Coming along with that trend has been a slow movement toward horizontalism in design, so that a really big news story or a feature can sprawl, leisurely or dramatically, across a page. The result can more closely resemble a magazine spread than an old-fashioned newspaper page with column after column of type lined up like soldiers, shoulder to shoulder, set in what we used to call “eight-point Gideon.” These days, newspaper pages are designed to look like printed television screens, or web pages—a fact that returns me to the story of Canada’s most vicious and drawn-out newspaper war.
Newspapers have long been a difficult environment for contextualizing adverbs. Were there an underground market for adverbs in the U.S., one could make a fortune smuggling them across the border, past the welcoming signs that say: “Please drive safe.” As for adjectives, it is because of the advertising business, which sprang up to serve newspapers and has served every new medium since then, that people believe that terrific, great, fabulous and wonderful all mean the same thing, though the intended meaning is nothing more than “extraordinary.” Conversely it is newswriting that has most affected verbs, so that readers willingly accept “Slated to kick off fact-find mission” as a legitimate sentence.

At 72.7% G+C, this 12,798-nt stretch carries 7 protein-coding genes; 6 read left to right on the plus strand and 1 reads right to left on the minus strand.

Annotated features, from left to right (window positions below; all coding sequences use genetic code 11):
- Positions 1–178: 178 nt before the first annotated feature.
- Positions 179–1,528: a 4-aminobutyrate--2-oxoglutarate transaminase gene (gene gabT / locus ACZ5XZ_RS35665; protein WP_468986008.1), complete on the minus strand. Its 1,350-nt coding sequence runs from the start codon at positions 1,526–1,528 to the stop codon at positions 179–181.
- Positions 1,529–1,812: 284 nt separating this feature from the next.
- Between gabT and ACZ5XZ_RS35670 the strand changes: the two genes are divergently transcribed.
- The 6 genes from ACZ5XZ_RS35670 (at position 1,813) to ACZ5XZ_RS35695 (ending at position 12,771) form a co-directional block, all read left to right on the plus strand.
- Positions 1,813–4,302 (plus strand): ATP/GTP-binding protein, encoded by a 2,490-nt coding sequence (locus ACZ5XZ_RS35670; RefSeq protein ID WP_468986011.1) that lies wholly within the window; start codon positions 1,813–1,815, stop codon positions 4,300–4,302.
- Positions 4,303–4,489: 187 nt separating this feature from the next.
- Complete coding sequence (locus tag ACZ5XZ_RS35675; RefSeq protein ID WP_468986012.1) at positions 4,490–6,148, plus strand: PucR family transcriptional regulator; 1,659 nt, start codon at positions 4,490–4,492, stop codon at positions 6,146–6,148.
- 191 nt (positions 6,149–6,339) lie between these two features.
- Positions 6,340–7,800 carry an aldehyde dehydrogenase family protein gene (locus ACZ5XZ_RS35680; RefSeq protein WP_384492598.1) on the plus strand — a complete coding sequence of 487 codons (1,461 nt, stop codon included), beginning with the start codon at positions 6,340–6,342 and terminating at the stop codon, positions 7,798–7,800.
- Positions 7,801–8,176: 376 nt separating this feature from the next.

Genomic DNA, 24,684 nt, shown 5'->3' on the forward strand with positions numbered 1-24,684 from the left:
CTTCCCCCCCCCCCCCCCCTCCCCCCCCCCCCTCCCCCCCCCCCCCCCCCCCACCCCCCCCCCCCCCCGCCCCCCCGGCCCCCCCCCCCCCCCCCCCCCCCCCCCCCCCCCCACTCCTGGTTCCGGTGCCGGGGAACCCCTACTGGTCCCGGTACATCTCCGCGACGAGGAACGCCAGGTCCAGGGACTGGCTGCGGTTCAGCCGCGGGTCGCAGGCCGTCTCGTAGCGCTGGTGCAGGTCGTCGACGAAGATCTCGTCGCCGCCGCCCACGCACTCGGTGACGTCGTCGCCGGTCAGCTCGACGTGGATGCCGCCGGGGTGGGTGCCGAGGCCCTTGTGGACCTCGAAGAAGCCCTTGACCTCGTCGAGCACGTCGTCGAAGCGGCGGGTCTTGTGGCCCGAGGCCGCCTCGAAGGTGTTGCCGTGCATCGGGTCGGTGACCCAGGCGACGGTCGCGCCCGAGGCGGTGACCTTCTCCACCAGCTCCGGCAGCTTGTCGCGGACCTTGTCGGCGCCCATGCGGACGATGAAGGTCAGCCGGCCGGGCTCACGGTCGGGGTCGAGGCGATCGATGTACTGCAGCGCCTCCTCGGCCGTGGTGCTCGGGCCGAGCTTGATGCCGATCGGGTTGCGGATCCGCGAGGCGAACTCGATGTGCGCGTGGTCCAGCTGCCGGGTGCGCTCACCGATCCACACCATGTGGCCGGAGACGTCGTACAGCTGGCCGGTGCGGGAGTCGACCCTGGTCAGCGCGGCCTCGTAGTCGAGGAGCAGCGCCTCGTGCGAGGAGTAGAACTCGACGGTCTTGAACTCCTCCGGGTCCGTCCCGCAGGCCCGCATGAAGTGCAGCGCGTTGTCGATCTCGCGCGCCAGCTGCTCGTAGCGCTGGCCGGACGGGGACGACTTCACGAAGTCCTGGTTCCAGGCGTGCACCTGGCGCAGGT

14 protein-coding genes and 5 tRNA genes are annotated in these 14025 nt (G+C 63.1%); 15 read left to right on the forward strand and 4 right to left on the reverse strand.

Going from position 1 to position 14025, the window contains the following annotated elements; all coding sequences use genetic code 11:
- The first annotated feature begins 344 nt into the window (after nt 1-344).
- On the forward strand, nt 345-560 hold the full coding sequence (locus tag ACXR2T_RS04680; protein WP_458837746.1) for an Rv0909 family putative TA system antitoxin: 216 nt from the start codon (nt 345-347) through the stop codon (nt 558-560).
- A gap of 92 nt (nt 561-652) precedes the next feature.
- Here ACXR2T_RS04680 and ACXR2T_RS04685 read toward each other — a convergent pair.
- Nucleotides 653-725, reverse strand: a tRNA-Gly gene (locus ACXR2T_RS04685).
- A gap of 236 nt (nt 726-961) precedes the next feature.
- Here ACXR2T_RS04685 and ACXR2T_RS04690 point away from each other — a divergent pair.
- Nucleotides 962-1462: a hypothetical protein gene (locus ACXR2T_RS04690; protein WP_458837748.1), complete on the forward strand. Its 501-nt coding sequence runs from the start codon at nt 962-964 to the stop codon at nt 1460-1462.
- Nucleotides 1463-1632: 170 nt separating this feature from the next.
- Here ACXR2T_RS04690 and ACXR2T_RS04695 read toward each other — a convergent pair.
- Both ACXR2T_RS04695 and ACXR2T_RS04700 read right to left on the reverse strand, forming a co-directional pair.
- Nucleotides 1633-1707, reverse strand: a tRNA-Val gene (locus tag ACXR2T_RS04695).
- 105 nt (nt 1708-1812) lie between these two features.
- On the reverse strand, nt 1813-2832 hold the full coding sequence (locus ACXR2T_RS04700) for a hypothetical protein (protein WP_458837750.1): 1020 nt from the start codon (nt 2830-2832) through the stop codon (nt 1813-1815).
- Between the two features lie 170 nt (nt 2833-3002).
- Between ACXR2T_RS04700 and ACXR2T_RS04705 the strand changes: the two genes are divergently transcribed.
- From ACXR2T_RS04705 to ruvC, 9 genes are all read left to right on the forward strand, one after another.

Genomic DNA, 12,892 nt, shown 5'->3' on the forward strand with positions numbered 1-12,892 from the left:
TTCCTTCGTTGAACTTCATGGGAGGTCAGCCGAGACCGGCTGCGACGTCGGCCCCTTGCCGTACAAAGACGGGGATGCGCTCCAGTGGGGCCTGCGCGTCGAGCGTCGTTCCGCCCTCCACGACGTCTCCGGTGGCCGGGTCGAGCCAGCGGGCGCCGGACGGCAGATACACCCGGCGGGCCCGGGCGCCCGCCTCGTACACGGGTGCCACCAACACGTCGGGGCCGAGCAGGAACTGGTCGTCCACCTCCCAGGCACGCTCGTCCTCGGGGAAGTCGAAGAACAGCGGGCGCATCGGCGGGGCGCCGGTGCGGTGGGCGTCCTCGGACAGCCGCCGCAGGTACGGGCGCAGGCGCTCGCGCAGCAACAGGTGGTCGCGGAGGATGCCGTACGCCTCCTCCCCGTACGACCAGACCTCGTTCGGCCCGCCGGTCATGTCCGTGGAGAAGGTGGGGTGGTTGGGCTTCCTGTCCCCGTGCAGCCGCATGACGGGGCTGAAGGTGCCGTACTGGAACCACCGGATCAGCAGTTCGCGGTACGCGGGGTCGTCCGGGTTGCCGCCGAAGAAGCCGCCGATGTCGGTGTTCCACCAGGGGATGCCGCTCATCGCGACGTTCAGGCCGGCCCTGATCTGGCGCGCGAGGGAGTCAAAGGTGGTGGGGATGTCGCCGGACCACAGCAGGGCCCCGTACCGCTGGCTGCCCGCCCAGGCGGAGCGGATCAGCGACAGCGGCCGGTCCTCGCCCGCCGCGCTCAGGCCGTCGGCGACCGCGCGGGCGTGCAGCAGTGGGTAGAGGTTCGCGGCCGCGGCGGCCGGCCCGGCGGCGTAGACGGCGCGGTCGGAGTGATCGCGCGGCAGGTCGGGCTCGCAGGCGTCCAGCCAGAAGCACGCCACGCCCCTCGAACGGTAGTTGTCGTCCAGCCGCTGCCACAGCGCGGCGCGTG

Headlines can often symbolize this process of rot and wide acceptance. During their long wrestling match, both the Star and the Telegram tried to be first even with details of the most penny-ante robberies and assaults, the sort that ended up in what until 1969 was called magistrate’s court (now known as Ontario provincial court). Even when bunched together to make a piquant roundup, these stories were often only one column in width—too narrow to accommodate the word magistrate. So the papers tacitly agreed to use cadi instead. Cadi was said to be an old Arabic word for magistrate. As indeed it was, and is—a certain type of Muslim judge being a qadi or kadi. At first, citizens must have been puzzled when coming upon a headline such as “Yegg sentenced / in cadi court / to five years.” In a short time, however, these readers, who already knew that a yegg was a burglar, understood what the other word meant as well. Indeed, they had come to expect to see it. Thus one instance of how newspapers affected people’s perceptions, usually for the worse.
Stories about national politics are usually bigger than crime stories, but even so, they too are often one column wide. In such cases, Canadians rely on the utilitarian PM in headlines: yet another advantage of parliamentary democracy. This avoids the American practice of using leaders’ initials, such as FDR, JFK and LBJ. The only exception I recall was a failed campaign in the 1970s by the Toronto Sun, a Conservative paper, to generate acceptance for PET. Perhaps the Sun was motivated more by ideology than by journalistic need, for pet is a mild obscenity in French.